Integrating clinical and genetic observations in facioscapulohumeral muscular dystrophy
SourceCurrent Opinion in Neurology, 29, 5, (2016), pp. 606-613
Article / Letter to editor
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Current Opinion in Neurology
SubjectRadboudumc 3: Disorders of movement DCMN: Donders Center for Medical Neuroscience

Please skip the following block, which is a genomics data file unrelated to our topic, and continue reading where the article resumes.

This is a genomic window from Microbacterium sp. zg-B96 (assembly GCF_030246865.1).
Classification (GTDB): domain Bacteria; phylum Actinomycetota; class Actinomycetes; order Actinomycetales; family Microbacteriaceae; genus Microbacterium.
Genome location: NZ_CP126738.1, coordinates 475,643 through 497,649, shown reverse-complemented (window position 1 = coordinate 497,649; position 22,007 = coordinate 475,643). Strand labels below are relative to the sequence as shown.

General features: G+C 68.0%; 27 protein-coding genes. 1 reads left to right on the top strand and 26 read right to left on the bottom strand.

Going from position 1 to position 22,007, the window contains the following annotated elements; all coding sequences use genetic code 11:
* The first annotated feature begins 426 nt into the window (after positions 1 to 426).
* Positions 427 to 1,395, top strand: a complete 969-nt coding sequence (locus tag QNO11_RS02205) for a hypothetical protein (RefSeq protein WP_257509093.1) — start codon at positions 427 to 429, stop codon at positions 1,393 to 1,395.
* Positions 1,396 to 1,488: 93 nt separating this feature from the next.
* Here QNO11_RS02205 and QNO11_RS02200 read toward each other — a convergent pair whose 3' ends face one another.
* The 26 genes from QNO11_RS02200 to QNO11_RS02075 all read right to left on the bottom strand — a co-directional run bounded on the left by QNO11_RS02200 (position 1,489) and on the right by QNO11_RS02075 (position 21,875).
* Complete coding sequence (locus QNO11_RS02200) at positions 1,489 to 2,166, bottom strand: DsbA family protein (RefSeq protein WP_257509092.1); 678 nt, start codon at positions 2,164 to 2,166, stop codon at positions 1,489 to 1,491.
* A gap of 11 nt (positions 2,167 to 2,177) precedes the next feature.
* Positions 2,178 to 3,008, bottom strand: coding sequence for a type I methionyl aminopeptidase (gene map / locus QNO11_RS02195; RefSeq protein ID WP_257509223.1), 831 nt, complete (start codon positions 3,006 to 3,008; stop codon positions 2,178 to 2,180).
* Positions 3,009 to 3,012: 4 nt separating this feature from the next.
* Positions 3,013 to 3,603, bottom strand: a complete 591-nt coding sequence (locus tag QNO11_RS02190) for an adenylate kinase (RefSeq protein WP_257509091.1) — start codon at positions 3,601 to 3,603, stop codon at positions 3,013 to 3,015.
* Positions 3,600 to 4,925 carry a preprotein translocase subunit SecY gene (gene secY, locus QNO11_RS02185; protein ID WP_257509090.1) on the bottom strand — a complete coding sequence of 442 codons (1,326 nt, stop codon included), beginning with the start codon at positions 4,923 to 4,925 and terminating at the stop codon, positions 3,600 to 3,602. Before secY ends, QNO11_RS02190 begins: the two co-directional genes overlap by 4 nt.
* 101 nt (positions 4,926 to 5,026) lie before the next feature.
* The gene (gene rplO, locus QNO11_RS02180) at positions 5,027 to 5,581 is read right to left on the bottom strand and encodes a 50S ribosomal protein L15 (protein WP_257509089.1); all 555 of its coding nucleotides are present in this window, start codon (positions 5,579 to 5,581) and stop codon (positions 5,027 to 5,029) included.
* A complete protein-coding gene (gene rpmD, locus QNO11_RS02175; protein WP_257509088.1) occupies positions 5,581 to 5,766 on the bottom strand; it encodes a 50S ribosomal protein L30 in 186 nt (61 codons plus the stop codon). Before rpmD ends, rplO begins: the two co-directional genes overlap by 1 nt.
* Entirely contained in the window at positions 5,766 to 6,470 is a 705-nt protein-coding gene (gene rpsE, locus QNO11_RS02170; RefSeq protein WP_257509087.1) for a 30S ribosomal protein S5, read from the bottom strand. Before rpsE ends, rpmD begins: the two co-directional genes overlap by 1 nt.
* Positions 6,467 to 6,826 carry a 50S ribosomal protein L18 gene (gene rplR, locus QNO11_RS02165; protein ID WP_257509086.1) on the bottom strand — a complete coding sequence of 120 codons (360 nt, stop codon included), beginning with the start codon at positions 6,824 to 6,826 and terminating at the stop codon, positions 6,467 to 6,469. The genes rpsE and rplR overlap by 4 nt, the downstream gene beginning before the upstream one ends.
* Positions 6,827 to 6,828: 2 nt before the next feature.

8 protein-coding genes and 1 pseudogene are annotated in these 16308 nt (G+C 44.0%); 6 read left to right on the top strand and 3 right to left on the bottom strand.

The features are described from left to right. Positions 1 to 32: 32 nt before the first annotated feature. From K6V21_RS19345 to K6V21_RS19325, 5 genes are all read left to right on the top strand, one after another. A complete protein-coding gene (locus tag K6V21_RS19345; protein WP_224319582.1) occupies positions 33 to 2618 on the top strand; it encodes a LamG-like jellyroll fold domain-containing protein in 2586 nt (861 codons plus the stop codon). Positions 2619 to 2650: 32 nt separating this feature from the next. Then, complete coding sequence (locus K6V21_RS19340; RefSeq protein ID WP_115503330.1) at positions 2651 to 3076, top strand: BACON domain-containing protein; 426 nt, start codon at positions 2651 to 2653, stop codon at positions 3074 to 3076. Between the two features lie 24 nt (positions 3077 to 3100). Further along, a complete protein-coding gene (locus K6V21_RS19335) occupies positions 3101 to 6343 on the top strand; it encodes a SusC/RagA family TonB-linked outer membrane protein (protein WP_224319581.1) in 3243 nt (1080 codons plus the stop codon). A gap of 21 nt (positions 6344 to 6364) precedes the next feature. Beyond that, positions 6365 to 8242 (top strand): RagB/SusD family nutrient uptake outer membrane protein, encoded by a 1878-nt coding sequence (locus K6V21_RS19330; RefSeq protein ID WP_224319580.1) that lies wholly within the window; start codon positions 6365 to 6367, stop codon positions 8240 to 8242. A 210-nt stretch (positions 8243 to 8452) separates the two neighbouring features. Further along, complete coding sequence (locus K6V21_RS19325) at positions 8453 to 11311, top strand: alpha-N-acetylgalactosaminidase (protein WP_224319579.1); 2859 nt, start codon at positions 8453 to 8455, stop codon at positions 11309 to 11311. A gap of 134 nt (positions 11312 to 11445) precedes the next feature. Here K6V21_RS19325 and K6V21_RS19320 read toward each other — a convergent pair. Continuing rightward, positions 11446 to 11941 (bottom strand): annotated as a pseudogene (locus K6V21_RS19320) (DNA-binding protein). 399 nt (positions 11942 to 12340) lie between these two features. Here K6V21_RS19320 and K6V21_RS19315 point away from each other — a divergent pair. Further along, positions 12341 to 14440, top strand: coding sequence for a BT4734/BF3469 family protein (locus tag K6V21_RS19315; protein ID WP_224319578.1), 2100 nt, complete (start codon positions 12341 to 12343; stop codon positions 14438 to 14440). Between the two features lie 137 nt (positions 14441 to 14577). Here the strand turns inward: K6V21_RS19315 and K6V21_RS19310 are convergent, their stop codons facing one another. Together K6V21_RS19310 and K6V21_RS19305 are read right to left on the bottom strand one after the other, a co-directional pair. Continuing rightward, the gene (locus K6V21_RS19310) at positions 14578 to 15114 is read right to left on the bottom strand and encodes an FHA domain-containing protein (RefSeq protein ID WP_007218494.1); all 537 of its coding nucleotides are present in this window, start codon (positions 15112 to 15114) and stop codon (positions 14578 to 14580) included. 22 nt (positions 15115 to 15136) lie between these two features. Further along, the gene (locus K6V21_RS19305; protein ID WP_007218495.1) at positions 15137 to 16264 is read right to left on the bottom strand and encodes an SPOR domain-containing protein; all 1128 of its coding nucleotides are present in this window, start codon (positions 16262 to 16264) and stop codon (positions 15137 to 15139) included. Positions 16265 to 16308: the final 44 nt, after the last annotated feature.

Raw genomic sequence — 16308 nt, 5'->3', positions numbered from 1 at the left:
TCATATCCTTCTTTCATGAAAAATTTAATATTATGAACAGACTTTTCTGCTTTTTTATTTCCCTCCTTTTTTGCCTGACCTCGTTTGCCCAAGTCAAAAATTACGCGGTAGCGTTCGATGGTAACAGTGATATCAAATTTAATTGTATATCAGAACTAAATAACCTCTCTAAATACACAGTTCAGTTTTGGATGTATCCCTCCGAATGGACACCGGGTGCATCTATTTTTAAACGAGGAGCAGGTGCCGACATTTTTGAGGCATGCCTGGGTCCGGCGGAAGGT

PURPOSE OF REVIEW: This review gives an overview of the currently known key clinical and (epi)genetic aspects of facioscapulohumeral muscular dystrophy (FSHD) and provides perspectives to facilitate future research. RECENT FINDINGS: Clinically, imaging studies have contributed to a detailed characterization of the FSHD phenotype, and a model is proposed with five stages of disease progression. A number of clinical trials have been conducted regarding exercise and diet aiming to reduce symptoms. Genetically, at least two different mechanisms (FSHD1 and FSHD2) lead to double homeobox 4 (DUX4) expression in skeletal myocytes, which is expected to be necessary for the disease. Disease severity is most likely determined by a combination of the D4Z4 repeat size and its epigenetic state. SUMMARY: FSHD is one of the most common muscular dystrophies and is characterized by a typical distribution of muscle weakness. Progress has been made on clinical as well as on (epi)genetic aspects of the disease. Currently, there is no cure available for FSHD. For successful development of new treatments targeting the disease process, integration of clinical and pathogenetic knowledge is essential. A clinical trial toolbox that consists of patient registries, biomarkers and clinical outcome measures will be required to effectively conduct future clinical trials.
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